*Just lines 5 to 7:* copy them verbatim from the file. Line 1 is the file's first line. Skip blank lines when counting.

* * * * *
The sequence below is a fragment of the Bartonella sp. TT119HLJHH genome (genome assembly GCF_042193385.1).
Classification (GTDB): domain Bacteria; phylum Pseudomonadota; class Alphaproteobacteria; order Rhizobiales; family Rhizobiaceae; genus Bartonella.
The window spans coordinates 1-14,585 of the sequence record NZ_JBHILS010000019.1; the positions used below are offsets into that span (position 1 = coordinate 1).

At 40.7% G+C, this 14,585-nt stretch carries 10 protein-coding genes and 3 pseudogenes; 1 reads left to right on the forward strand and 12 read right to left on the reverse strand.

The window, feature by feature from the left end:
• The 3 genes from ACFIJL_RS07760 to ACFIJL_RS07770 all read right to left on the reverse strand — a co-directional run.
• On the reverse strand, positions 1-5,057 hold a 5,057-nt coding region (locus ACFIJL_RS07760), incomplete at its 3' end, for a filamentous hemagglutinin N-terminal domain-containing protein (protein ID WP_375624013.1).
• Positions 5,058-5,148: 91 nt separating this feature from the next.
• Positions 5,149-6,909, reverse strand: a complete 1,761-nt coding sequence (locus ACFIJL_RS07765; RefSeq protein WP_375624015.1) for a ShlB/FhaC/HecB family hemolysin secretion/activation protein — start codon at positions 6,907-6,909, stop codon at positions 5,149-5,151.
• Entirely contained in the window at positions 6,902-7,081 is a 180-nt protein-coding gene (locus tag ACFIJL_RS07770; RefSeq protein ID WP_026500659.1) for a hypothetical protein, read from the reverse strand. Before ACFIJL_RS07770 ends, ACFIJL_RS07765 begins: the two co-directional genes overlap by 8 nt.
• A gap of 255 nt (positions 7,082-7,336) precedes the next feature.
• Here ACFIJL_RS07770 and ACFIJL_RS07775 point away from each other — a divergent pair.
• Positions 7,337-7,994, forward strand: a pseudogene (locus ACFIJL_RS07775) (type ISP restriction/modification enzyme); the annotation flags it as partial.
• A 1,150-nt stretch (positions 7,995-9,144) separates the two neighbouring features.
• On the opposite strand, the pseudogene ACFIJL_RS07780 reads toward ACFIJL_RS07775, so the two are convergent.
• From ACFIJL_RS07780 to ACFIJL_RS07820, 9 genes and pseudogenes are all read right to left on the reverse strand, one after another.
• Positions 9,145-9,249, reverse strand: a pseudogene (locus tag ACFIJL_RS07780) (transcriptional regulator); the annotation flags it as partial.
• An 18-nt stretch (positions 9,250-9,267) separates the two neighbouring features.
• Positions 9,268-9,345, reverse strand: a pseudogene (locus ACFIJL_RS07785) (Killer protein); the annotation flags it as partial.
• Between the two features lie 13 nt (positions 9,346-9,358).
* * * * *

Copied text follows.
The window, feature by feature from the left end:
• The 3 genes from ACFIJL_RS07760 to ACFIJL_RS07770 all read right to left on the reverse strand — a co-directional run.
• On the reverse strand, positions 1-5,057 hold a 5,057-nt coding region (locus ACFIJL_RS07760), incomplete at its 3' end, for a filamentous hemagglutinin N-terminal domain-containing protein (protein ID WP_375624013.1).